Just by announcing the insertion of competition show “Hole in the Wall” into its fall 2008 schedule, Fox increased its supply of new autumn series by 50%.

Small moves have a big impact when you spread out the premieres of your new product, a reality that Fox entertainment prexy Kevin Reilly can get behind.

“If this year could be the template from here on in, I’d be a happy guy,” he says. “Fox has tried a lot of different launch patterns over the years … and I think frankly we’re in the right exact pattern where we need to be.”

“Hole in the Wall,” airing at 8 p.m. Thursdays while Fox rests “Moment of Truth,” gives the network one new reality show to go with its single new drama (“Fringe,” 9 p.m. Tuesdays) and single new comedy (“Do Not Disturb,” 9:30 p.m. Wednesdays).

“Fringe,” from the J.J. Abrams stable, is without a doubt Fox’s marquee new offering, but “Hole,” which reverses traditional obstacle courses by having the challenges rush at the competitors, could prove the most accessible.

“It’s been a very successful format in a lot of countries,” Reilly says. “Every time you mention it, kids get this curious look — ‘I gotta check that out.’ And it feels very Fox.”

Reilly might be even more excited about several shows that Fox will debut midseason, such as Joss Whedon’s “Dollhouse,” Ryan Murphy’s “Glee” and “Lie to Me” with Tim Roth, but he’s in no rush to get them on the air.

“I don’t think you’re going to see any changes in the fall, even if none of (the new fall programming) works,” Reilly says. “I’d be very surprised if you saw a substitution on the fly.”


A layered actioner that pits a special FBI team against biological terrorism of unknown origin isn’t exactly comfort food for the masses, but Reilly thinks “Fringe” could find a solid audience over time.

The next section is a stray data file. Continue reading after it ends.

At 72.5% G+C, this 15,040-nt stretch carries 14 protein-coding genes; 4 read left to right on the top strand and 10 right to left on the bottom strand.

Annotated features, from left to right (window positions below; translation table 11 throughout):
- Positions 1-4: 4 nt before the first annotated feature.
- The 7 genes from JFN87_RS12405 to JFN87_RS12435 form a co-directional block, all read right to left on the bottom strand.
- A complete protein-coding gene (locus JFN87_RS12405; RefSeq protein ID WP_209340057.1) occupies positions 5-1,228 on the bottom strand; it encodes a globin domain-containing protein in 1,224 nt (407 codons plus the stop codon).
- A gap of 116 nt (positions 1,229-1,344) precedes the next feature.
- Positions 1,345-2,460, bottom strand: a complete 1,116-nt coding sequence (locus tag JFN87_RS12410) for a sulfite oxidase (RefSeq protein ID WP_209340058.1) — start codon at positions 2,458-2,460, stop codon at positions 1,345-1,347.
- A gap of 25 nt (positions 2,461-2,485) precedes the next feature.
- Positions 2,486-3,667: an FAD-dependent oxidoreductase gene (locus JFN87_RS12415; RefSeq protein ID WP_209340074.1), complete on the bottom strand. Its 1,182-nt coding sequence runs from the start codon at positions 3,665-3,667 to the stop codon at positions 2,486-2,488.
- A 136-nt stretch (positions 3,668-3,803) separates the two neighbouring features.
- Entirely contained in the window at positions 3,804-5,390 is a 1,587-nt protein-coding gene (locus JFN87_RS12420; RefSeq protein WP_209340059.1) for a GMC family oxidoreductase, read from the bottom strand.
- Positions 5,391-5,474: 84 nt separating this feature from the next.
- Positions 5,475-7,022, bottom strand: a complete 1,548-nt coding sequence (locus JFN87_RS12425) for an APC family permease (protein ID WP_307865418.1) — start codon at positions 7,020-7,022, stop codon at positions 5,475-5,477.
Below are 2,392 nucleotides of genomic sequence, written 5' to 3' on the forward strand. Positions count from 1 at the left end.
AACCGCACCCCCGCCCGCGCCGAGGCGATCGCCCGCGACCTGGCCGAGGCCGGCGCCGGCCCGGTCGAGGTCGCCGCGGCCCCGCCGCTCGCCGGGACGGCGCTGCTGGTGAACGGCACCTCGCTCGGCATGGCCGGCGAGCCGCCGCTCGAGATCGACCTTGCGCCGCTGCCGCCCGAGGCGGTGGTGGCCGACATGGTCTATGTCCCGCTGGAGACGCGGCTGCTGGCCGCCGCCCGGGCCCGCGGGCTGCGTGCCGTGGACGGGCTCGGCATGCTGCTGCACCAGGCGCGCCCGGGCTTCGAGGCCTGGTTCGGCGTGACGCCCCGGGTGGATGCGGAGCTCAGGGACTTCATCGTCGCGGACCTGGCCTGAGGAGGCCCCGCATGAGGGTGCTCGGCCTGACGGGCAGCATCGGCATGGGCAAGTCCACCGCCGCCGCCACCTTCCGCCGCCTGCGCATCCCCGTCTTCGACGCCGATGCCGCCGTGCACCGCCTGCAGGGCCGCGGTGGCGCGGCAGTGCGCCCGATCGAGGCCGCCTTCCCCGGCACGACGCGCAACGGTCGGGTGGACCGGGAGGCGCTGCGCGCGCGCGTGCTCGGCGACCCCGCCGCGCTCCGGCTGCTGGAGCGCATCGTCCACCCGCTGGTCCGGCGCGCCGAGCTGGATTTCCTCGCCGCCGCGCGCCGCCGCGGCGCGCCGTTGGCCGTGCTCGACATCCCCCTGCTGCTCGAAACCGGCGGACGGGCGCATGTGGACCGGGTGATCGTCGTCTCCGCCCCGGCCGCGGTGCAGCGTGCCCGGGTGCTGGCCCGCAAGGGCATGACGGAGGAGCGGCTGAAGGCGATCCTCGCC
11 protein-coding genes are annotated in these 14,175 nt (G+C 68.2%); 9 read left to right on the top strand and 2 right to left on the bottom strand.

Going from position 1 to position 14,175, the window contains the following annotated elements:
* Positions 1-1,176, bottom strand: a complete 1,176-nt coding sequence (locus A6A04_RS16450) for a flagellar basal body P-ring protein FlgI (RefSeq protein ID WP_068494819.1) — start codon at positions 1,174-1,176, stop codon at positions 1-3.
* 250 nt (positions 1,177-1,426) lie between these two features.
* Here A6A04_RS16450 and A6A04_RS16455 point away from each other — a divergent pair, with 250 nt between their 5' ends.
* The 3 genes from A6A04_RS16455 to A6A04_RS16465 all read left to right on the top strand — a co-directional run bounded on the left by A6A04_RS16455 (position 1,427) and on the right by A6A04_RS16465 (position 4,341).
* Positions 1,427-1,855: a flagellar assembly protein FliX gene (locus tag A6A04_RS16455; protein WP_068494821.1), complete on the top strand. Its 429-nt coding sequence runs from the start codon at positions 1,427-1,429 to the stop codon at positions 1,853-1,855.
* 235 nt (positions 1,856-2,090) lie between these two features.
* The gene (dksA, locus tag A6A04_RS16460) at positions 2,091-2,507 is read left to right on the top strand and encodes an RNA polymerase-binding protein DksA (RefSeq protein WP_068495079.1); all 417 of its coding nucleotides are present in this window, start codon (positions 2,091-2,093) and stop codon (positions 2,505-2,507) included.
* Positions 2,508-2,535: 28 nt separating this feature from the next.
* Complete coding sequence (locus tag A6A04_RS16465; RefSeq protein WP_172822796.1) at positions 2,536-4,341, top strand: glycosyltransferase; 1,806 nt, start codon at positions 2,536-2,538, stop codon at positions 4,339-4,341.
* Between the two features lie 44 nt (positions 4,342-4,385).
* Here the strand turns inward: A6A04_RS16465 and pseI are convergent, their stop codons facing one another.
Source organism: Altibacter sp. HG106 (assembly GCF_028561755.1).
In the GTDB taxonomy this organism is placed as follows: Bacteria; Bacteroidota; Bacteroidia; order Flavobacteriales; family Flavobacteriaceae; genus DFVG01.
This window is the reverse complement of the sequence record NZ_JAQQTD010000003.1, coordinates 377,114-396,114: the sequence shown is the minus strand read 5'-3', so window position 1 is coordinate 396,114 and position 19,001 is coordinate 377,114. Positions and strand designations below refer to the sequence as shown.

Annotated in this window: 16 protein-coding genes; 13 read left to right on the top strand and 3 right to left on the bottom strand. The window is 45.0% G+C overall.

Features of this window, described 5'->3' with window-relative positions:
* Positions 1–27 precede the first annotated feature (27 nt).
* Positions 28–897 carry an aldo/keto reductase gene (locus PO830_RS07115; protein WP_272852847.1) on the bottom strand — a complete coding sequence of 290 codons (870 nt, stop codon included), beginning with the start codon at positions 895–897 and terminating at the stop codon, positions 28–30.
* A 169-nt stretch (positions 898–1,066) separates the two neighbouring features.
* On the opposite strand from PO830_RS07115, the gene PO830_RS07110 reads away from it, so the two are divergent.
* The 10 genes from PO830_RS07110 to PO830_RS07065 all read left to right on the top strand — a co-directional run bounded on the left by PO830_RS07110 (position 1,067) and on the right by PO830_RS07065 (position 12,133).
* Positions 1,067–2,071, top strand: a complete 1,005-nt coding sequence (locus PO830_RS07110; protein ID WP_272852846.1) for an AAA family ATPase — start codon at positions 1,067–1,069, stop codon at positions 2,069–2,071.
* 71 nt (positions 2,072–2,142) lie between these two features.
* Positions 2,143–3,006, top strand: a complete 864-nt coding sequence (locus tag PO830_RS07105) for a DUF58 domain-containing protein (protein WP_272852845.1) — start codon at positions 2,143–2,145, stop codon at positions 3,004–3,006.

“The show’s going to surprise a lot of people who think they ‘don’t like that sort of thing,'” Reilly says, commenting that the show’s drama and “creep factor” is counterbalanced by a sense of humor about itself. “It knows what it is at its core, and yet it invites a lot of people to the party.”

Even with its ongoing story arcs, Reilly believes “Fringe” can build its audience with close-ended segments. “If you miss any (episodes),” he contends, “the train will not have left the station without you.”

NEW FOR 2008-2009


Jerry O’Connell (“Carpoolers”) and Niecy Nash (“Reno 911!”) topline this sitcom set at a ritzy hotel and populated by the usual gang of (hopefully) likable misfits. Series is paired to follow third-year skein “‘Til Death” to form the only comedy block in its hour, an intentional bit of counterprogramming Fox hopes will encourage guests to check in.


The show’s format — humans contorting themselves to fit through inconveniently sized openings — works as a metaphor for its scheduling, as Fox is pushing the show into a challenging Thursday night space. The network hopes warm-up runs earlier this week following “NFL on Fox” on Sunday and “Fringe” on Tuesday will keep its newest contender from crashing.